This Bible which I hold in my hand I bought with my own money as a teenager. It is the King James Version, which I rarely use any more. In the flyleaf of the Bible is the quote I wrote as a teenager, “Tis the set of the sail and not the gale that determines the way we go.” It gripped me then, and I find it true still today.

In my hand is my iPhone. On my iPhone are several copies of the Bible—the entire Bible. This is what I read from and search in and consult with daily.

From any of these Bibles we read when we gather as believers. We do exactly what Jesus did, we find the place where it is written.

In some churches, everybody brings their own Bible to worship. Some churches have a procession to begin the worship, carrying in the Bible. Other churches call the people to raise their Bible and recite a liturgical piece, extolling the Bible as a source of inspiration and guidance.

And in some churches, when the preacher stands to read the sermon text, all the people stand. This is a way of giving honor to whom honor is due; we honor God who inspired the writing, the preserving, the understanding, and the preaching of the Bible. All these rituals honor the Bible as a central element in the worship of God and the formation of God’s people.  Like Jesus of old, when we come together, it is said of us, “They found the place where it is written.”


What is it that we find when we open the Bible?

We find a big slice of life. Every rough and tumble thing you encounter in your life, you will find in the Bible. Temptation? It’s there. Violence? It’s there. Failure? It’s there. Not just the bad stuff, either: when you open your Bible you will find romance, you will find miracle, you will find friendship. From cover to cover, you will find stories of mercy and poems of shame; you will find proverbs full of wisdom and prophecies of hope; you will discover sermons full of gospel and parables full of grace.

When you open the Bible, you will find the place where it is written, “In the beginning, God created all the heavens and every square inch of the earth.” When you open the Bible, you will find where it is written, “The Lord is my shepherd, I shall not want. The Lord makes me lie down in green pastures. The Lord leads me besides quiet waters. The Lord refreshes my soul.” When you open the Bible, you will find the place where it is written, “For God so loved the world, that God gave the only begotten son that whosoever believes in him will not perish but will have everlasting life.”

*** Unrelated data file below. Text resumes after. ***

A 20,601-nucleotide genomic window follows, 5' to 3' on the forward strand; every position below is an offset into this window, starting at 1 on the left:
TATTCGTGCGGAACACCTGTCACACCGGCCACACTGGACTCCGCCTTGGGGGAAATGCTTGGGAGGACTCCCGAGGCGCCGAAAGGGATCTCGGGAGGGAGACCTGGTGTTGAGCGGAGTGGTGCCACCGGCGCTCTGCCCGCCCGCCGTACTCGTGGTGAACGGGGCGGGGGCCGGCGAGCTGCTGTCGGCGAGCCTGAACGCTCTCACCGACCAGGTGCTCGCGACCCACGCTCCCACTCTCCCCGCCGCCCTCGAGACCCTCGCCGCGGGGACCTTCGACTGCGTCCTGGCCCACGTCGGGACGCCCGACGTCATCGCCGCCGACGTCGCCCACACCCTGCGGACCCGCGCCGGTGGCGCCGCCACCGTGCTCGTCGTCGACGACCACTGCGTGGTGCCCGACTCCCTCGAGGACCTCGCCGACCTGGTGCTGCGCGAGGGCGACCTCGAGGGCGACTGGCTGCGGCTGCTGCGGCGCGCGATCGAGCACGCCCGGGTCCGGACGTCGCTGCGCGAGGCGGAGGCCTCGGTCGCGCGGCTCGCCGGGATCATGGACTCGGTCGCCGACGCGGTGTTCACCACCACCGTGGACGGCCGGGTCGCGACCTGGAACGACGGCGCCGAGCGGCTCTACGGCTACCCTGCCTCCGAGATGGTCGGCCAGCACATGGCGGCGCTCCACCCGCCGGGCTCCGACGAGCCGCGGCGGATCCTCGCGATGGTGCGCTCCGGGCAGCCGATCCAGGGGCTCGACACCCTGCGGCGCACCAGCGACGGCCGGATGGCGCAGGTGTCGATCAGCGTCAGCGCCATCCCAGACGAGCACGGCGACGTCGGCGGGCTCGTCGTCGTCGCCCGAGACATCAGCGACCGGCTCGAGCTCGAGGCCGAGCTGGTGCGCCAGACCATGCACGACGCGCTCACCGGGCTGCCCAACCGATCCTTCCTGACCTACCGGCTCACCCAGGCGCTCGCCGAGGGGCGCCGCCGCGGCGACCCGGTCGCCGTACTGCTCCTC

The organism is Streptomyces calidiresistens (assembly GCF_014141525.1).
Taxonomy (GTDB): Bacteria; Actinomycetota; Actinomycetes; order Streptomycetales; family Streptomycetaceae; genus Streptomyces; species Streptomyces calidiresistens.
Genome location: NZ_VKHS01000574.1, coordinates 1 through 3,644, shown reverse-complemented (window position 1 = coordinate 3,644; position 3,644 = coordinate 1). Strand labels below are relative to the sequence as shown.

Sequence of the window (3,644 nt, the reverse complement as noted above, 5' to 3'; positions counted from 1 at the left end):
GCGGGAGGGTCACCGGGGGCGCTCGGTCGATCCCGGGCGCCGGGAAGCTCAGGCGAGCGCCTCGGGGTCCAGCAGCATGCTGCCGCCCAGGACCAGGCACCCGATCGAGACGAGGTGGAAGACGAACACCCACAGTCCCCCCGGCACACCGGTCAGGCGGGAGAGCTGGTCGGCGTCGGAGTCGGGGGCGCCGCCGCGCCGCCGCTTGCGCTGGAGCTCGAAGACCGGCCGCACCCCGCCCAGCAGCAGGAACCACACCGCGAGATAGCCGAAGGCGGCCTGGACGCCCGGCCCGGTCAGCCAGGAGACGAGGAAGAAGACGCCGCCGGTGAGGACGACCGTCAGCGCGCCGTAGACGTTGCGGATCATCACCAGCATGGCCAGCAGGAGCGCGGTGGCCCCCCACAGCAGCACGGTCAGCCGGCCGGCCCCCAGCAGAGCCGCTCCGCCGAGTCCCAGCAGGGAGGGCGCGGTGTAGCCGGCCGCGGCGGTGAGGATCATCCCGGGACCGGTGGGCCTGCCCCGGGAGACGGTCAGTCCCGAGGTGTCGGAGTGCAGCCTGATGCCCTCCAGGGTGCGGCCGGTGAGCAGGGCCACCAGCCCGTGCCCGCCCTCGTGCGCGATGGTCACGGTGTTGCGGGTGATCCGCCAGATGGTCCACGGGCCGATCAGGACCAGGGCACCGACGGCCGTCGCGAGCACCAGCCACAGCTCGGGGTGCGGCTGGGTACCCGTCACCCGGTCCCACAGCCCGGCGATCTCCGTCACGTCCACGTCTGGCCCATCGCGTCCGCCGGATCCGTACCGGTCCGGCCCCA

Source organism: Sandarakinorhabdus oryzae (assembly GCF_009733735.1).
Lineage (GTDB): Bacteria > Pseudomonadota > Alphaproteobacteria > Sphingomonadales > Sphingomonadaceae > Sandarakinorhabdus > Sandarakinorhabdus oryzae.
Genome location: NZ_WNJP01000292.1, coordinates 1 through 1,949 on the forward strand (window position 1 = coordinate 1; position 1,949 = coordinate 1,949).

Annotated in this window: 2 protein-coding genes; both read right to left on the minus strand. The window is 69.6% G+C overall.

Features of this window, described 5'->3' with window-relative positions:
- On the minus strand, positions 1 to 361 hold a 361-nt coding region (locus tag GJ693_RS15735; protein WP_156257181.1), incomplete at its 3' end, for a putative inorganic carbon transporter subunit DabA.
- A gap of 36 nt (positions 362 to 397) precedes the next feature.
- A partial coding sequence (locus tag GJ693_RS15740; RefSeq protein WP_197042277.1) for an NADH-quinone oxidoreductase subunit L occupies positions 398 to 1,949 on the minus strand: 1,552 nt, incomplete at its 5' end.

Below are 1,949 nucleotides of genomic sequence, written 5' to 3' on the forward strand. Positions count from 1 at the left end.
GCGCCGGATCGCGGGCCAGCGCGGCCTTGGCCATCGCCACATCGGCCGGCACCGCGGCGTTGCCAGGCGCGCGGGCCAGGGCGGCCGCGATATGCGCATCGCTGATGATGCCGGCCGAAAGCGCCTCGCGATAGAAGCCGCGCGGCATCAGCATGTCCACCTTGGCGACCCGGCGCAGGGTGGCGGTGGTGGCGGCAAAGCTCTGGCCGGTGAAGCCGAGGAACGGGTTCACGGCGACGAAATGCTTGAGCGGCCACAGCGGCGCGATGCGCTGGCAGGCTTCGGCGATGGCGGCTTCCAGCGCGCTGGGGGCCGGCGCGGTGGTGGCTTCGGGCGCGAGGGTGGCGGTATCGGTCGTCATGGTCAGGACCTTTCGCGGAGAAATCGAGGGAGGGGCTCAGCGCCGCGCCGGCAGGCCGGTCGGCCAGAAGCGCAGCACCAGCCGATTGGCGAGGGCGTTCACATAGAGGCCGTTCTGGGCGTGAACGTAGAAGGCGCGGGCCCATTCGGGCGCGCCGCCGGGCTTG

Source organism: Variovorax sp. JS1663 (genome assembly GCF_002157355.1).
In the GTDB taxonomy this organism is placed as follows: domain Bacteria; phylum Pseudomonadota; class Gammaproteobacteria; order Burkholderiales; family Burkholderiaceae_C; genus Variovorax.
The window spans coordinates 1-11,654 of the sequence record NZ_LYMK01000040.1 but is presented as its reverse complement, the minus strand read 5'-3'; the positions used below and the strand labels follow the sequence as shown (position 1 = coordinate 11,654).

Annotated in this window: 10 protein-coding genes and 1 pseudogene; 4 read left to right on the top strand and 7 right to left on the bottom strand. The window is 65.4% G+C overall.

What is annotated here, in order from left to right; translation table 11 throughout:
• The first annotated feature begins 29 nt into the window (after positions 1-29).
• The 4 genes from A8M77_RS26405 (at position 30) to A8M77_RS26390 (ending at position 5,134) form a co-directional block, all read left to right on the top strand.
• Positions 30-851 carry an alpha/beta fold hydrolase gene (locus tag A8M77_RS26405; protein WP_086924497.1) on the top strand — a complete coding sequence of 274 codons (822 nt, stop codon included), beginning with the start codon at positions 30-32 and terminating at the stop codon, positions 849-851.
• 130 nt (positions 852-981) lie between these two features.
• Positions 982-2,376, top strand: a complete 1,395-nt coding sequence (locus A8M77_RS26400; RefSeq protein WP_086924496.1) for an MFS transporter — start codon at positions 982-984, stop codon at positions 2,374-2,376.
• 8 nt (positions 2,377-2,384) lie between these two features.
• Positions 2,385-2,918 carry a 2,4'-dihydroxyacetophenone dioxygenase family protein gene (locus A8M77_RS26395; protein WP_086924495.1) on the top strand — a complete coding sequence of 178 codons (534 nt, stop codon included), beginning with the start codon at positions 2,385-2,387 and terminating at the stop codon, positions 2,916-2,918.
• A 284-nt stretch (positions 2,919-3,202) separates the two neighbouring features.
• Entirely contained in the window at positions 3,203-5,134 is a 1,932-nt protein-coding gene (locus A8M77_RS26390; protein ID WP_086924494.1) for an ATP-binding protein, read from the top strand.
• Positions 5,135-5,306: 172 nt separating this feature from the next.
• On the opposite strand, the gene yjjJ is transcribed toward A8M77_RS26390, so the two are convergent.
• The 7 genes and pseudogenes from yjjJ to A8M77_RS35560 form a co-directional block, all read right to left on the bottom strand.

When you open the Bible, you will find the place where it tells the story of Jesus. You will find the place that describes the manger where Jesus was born. You will find the narrative describing how Jesus went down to the Jordan River and was baptized by John the prophet. You will find page after page that describes how Jesus went about that ancient land doing good: touching the outcast, healing the sick, feeding the hungry, resisting the priests, finding in the word of God the good news of salvation, of shalom, of the renewal of all things.

When you open the Bible, you will find the place where it tells how he knelt to pray in the garden of Gethsemane, “Let this cup of suffering pass from me.” You will find where it describes the soldiers who came to arrest him and he told his disciples, “Put away your swords.” You will find where it reminds you that Jesus hung on the cross for you and suffered for you and died for you, saying, “Into your hands I commit my spirit.”


They handed to Jesus the scroll of the prophet Isaiah.  The text says this, “Jesus found the place where it is written, “The Spirit of the Lord is upon me to anoint me to proclaim good news to the poor, freedom to the prisoner, sight to the blind, and liberty for the oppressed.”  What a wonderful way to open the Bible.

Jesus could have opened to other places in the Bible.

He could have opened to the place where it says God commanded the Israelites to kill all the inhabitants of Canaan; but he did not. Jesus could have opened to the text where the psalmist calls down judgment on those who oppose God; but he did not. Jesus could have opened to the letters where Paul commanded the women to be silent in the church; but he did not.  There are lots of places where Jesus did not open the Bible. There are many texts that Jesus chose not to read. There are stories in which Jesus found no word of inspiration or salvation. Thank God.

It makes a difference what you read. Jesus chose these fifty words from the eighth century prophet of God, these words that made him sing for joy and live with hope, these words of salvation and redemption.

It is not what you say about the Bible that matters, it is what you emphasize in the Bible. It is not what you theorize about Holy Scripture, but what you turn to when you open the book. It is not the doctrines of infallibility or inerrancy or even authority, but the simple rule of Jesus: he found the place where it is written, The spirit is here. Grace is here. Mercy is here. Salvation is here. Jesus is here.

When we gather as Bible-reading followers of Jesus, we also hand to each other the Book. We open it, we scroll down until we find these words of joy and hope, “The spirit of the living God is upon us, within is, among us, around us, and through us. Like Jesus, we proclaim good news, freedom, and recovery from all that holds us down and pulls us back.

We find the place where it says to us, “This is the year of the Lord’s favor.”



Go to Top